• I’m a little to add but I’ve spent the better part of today going through your blog, in it’s entirety, and have been marveling that someone, somewhere has similar thoughts, ideas, dreams and goals for their wedding. And then I stumbled across this post and I knew it. My qualifications for my perfect wedding ring was something I can travel and work in ( preferably globally) without being uncomfortable. I am one half of a young couple and price was a big issue, meaning he is very traditional and I am not. I found it absurd to spend more money than absolutely necessary on my ring. The other qualifications were that there was nothing new ( metal or stone. nothing like looking at a symbol of love and thinking of the horror it has seen just to be there, on your finger), and it couldn’t scratch my face ( I am practical after all). Oh! as for style.. the metal work had to be pretty. And so.. we found a beautiful ring from the 1920s with hand cut filigree, a securely set diamond with no pokey things and best of all.. I have yet to take it off or avoid something due to it’s hinderance. The people closest to me seem to all say the same thing when they first see it, “It’s perfect for you.” I choose to hear the emphasis on “it’s perfect.”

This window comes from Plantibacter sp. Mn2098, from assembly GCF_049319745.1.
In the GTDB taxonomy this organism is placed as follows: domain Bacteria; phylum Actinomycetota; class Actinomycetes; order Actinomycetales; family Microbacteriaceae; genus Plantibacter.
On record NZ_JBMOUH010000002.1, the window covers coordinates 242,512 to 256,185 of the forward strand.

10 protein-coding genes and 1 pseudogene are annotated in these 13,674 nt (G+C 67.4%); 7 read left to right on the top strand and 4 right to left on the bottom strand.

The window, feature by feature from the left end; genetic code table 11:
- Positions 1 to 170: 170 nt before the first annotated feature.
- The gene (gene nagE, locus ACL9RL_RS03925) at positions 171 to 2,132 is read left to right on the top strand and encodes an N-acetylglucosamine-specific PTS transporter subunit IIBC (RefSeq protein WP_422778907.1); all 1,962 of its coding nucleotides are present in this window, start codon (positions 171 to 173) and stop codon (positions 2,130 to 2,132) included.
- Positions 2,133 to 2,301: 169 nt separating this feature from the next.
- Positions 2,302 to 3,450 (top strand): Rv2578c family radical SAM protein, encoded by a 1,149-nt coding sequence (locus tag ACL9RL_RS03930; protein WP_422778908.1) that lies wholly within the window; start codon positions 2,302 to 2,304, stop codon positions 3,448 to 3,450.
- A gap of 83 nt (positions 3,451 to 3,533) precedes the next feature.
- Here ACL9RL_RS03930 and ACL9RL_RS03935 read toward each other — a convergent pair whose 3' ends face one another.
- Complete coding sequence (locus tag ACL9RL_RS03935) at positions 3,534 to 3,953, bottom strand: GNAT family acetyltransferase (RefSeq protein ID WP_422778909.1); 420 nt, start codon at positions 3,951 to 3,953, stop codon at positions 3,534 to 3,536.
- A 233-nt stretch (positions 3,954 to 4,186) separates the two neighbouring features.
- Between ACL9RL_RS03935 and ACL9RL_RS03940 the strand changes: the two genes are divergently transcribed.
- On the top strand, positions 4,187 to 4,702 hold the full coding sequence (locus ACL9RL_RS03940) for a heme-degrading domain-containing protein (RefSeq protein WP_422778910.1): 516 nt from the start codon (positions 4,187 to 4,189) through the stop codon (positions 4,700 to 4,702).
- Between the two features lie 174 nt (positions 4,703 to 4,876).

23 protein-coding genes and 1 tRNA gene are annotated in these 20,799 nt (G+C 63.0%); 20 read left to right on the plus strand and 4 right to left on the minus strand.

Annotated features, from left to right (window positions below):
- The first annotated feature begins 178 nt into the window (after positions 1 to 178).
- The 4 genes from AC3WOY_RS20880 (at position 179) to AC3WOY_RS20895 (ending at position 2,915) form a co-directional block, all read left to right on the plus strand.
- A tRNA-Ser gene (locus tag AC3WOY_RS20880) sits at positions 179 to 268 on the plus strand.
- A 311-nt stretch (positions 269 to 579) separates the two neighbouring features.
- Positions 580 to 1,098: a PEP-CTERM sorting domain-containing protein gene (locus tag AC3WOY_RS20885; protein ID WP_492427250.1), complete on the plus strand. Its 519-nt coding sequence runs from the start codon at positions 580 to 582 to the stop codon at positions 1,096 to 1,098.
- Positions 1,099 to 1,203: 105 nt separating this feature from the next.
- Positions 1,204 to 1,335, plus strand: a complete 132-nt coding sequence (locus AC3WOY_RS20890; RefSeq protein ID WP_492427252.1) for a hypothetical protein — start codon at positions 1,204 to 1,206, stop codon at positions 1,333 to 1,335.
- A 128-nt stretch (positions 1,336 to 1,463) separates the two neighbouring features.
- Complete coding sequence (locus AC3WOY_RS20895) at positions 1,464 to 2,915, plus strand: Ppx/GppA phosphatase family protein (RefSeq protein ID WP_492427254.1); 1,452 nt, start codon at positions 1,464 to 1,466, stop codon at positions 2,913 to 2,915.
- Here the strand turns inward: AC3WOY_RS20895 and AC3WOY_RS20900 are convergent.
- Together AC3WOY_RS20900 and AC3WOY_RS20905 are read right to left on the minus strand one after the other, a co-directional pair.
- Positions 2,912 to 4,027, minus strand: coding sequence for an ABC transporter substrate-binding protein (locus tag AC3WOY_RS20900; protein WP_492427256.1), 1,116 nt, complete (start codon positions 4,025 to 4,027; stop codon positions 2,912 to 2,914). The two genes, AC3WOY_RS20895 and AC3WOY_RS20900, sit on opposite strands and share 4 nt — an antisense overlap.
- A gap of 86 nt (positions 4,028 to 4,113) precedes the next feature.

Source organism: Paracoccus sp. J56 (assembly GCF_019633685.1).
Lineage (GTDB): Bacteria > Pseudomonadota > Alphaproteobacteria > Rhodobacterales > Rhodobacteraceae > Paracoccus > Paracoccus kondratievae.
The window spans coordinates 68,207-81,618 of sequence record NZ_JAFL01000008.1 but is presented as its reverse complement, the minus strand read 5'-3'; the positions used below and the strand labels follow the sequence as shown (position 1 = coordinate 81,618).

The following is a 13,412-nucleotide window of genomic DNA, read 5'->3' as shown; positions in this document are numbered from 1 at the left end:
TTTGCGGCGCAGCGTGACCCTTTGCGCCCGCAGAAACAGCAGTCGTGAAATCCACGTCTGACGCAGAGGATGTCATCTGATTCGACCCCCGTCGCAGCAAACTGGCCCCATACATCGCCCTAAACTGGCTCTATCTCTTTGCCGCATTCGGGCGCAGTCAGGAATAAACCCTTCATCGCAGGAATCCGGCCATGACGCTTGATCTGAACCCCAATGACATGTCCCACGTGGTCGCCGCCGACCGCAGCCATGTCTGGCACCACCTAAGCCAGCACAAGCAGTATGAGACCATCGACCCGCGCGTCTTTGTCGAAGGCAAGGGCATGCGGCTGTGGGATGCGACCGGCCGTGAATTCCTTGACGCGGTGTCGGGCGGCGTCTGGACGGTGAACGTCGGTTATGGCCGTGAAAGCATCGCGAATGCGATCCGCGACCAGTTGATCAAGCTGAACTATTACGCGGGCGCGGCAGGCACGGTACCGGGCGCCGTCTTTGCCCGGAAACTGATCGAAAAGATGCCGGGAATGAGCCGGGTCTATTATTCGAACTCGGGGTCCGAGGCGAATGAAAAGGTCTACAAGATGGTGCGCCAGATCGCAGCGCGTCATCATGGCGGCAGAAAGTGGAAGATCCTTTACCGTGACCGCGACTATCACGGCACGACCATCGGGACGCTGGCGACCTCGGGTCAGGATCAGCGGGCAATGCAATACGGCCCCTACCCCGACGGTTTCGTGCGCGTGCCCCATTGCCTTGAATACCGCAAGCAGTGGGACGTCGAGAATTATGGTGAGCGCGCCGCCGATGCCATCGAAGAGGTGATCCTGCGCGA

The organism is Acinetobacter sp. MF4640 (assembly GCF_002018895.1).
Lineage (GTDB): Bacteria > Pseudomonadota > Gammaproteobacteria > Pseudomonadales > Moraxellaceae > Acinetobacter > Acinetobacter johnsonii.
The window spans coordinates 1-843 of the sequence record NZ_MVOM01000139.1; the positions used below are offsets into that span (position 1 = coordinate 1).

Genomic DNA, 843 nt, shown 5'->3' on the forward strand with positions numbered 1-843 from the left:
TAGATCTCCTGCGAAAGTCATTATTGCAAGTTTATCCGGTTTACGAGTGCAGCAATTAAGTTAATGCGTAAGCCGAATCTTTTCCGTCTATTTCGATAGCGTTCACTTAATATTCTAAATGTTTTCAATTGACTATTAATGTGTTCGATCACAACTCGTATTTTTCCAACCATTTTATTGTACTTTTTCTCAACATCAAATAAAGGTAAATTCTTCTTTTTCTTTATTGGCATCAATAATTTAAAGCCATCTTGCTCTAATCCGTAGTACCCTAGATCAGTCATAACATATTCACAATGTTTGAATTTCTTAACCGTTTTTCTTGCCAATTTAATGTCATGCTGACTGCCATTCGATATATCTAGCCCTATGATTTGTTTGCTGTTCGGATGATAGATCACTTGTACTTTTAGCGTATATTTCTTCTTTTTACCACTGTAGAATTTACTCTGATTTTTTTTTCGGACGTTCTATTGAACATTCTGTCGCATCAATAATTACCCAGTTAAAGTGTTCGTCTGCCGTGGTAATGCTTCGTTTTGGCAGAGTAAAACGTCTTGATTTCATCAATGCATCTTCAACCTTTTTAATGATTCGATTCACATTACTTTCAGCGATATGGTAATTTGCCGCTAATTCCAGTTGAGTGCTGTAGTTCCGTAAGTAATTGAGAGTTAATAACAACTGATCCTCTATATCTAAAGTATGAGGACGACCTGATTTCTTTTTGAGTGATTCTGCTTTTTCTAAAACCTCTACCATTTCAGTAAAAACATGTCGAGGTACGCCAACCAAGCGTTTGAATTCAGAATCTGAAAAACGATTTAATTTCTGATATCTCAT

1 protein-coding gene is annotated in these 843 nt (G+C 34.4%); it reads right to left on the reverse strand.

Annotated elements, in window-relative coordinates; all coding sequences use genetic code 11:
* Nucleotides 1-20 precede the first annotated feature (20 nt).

• We found my ring at an antique store- rings, I should say. Got a matching bridal set circa 1950s- beautiful diamond, white gold- only $375 dollars. Can’t get a deal like that in some mall jewelers. And yet the poor fiancee gets the odd, pity glance when we reveal that we went together to buy the ring. Like its admission of his inability to man up and go ring shopping by himself. Like its less romantic that the ring wasn’t some surprise or something. sigh. :)

  • K

    perfection. couldn’t agree more wit your list. i got a 5 stone band for my engagement ring… technically a “wedding band”, not an “engagement ring” by industry standards, and i couldn’t adore it more. i’ll be able to wear it forever and ever.

    • Kat

      THIS is what I’m doing too!! Thank you!! All the jewelry stores my almost fiance and I have been to keep on insisting that I probably want to try on a “traditional” engagement ring… nope thanks!